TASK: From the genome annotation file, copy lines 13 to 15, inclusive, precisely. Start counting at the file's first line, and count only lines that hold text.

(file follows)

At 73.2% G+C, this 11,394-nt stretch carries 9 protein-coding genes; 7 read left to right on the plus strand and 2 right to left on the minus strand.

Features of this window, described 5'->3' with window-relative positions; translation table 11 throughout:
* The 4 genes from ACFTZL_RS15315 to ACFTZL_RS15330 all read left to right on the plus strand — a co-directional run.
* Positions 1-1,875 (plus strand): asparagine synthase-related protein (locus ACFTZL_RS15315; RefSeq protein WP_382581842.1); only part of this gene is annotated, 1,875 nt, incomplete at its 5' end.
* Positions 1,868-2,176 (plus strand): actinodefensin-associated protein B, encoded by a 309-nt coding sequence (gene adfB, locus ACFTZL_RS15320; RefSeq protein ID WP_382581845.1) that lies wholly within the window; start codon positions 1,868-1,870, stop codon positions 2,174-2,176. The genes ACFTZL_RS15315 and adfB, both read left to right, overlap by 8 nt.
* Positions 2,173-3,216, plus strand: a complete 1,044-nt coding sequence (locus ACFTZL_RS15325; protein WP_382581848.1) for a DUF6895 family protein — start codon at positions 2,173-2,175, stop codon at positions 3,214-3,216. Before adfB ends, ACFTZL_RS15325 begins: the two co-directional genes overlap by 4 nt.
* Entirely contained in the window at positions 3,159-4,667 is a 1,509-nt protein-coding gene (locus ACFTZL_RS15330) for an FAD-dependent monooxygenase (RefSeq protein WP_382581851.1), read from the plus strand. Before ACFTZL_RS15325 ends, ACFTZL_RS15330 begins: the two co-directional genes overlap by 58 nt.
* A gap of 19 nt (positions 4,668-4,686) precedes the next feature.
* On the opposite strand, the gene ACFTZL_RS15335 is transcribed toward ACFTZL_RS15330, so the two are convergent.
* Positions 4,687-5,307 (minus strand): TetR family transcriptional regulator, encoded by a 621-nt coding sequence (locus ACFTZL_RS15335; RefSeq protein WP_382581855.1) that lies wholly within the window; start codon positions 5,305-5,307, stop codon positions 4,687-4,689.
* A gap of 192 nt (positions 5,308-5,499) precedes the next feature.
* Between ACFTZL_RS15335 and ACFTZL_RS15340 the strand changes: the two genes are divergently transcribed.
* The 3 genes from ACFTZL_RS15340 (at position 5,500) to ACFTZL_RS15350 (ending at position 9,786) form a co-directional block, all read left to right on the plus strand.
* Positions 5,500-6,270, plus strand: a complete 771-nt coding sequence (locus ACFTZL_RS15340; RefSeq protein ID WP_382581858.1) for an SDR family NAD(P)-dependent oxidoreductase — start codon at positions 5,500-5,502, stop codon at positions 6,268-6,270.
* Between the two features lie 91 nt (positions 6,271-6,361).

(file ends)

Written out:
* The 3 genes from ACFTZL_RS15340 (at position 5,500) to ACFTZL_RS15350 (ending at position 9,786) form a co-directional block, all read left to right on the plus strand.
* Positions 5,500-6,270, plus strand: a complete 771-nt coding sequence (locus ACFTZL_RS15340; RefSeq protein ID WP_382581858.1) for an SDR family NAD(P)-dependent oxidoreductase — start codon at positions 5,500-5,502, stop codon at positions 6,268-6,270.
* Between the two features lie 91 nt (positions 6,271-6,361).